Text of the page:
Peter I Island is a sub-antarctic volcanic isle located about 280 miles off the coast of West Antarctica. Discovered in 1821 by Russian explorer Fabian von Bellingshausen and named for Peter the Great, the island was the first to be discovered south of the Antarctic Circle. Because Peter I Island is surrounded by 25 miles of pack ice for most of the year, landings were exceptionally difficult before the invention of technologies such as icebreakers and helicopters. Today, lucky travelers on an Antarctic cruise are allowed to visit the island with the help of icebreakers. More than a century passed before Ola Olstad made a successful landing on February 2, 1929, and claimed the land for Norway. In the following years the Norwegians set up and maintained automated weather stations on Peter I. This changed with the passing of the Antarctic Treaty in 1959, which states that all land south of the 60th parallel is part of Antarctica, and is therefore part of a scientific preserve that can be used by any country and claimed by none.
Every several years, a group of amateur radio operators make an expedition to Peter I. As it is an extremely difficult place to visit, the expeditions there are years in the making, as the radio operators work to find sponsors for their travel, resources for their work and survival, and transportation to the island. The latest expedition was in January and February of 2006.
The island is tiny, only eleven miles long by five miles wide. Travelers on an Antarctic cruise will notice that the island is dominated by the huge, dormant volcano, called Lars Christensen Peak, which soars to a height of 5,757 feet above sea level. Peter I Island is nearly 95% glaciated, with ice fields reaching to the sea almost all the way around the island, though there are three small, rocky beaches where zodiacs may land. Even in the summer, around January and February, the weather is so chill that snow and ice cover the landscape. During the few short weeks when the ocean’s pack ice recedes, dark cold waves splash against the shore, and pale icebergs float past the land.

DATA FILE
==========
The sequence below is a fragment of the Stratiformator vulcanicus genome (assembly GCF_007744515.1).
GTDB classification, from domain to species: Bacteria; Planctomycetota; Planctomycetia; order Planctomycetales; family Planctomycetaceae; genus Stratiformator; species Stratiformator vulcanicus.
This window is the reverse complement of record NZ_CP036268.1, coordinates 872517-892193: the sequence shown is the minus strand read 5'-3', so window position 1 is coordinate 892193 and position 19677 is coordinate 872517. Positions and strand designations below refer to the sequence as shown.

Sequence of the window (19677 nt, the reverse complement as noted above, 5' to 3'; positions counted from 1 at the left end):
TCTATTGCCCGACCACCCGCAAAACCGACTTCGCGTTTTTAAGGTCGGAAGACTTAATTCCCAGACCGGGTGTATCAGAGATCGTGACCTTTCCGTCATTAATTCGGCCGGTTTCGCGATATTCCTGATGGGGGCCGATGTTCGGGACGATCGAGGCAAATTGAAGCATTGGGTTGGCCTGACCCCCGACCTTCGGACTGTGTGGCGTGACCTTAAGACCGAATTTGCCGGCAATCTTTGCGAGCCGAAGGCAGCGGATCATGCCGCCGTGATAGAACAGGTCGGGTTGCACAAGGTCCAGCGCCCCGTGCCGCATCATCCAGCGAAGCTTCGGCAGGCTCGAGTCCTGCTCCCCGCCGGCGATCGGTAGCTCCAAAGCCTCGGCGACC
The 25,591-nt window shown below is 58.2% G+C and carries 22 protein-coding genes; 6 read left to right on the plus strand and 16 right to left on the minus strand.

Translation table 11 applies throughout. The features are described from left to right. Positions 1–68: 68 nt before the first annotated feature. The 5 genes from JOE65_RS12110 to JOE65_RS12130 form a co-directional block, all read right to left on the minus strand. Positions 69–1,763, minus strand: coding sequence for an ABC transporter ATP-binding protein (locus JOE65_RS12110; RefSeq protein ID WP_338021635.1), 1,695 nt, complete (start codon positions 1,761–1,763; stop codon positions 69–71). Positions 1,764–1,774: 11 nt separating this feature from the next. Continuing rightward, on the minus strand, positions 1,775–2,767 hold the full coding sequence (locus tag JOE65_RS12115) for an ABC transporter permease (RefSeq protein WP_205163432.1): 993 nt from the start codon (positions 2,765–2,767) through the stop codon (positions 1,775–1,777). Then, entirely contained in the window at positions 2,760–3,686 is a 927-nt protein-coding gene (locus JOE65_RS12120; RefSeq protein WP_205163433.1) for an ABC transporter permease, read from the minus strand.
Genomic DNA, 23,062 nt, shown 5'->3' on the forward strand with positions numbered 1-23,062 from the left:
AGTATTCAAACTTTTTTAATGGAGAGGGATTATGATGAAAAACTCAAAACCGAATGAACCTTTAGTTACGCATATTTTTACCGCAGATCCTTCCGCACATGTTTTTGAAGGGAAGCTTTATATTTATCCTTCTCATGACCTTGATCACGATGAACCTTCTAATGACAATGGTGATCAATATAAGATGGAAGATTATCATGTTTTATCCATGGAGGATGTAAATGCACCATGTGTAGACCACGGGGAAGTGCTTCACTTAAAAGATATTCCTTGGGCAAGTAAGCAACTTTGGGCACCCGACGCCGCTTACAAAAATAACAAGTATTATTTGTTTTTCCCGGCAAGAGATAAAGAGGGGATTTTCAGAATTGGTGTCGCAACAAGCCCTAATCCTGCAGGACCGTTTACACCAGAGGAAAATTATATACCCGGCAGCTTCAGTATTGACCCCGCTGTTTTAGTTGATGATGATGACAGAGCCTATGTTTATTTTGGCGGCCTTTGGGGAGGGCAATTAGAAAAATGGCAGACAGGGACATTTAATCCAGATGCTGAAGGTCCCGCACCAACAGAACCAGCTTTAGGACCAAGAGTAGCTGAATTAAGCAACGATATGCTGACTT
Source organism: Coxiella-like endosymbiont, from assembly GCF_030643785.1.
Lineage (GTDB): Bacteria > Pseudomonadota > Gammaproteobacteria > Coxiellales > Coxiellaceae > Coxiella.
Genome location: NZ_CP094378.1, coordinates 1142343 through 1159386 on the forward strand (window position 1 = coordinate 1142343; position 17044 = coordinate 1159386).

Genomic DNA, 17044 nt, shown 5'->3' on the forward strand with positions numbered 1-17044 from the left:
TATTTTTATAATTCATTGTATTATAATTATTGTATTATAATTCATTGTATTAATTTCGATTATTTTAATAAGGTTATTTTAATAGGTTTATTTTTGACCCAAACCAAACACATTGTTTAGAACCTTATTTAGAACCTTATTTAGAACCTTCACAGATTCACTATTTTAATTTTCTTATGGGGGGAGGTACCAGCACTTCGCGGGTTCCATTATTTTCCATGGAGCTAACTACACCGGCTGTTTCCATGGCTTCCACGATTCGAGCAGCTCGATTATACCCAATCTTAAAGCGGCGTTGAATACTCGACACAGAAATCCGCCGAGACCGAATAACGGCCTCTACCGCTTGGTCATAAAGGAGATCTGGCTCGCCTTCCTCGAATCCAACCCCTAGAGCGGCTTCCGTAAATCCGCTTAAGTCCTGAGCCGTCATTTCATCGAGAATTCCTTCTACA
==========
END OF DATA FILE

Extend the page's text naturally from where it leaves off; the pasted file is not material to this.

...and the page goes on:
The eastern coast is the steepest, with two flat-topped ice-free rock columns in the sea just a little farther to the east. The western side consists of a high central plateau, while glacial ice shelves rest on the north and south coasts. Not surprisingly, the climate is harsh. Strong winds, freezing temperatures, and much snow characterize the weather patterns, and little vegetation exists. However, in the brief summer months this island comes alive with extremely hardy varieties of moss and lichen that have adapted to the conditions on Peter I Island.
A few birds can be seen on the island. The South Polar skua nests there, and cliff-breeding southern fulmars can be found in large numbers. The snow petrel, Wilson’s storm-petrel, and the Arctic tern may also nest there occasionally. Very fortunate visitors may be able to see Adelie or chinstrap penguins, but their numbers are small and they have been only rarely observed. The waters are not home to many whales, but a great number of seals can be found on land and in the surrounding waters, including the crabeater seal, leopard seal, and southern elephant seal.
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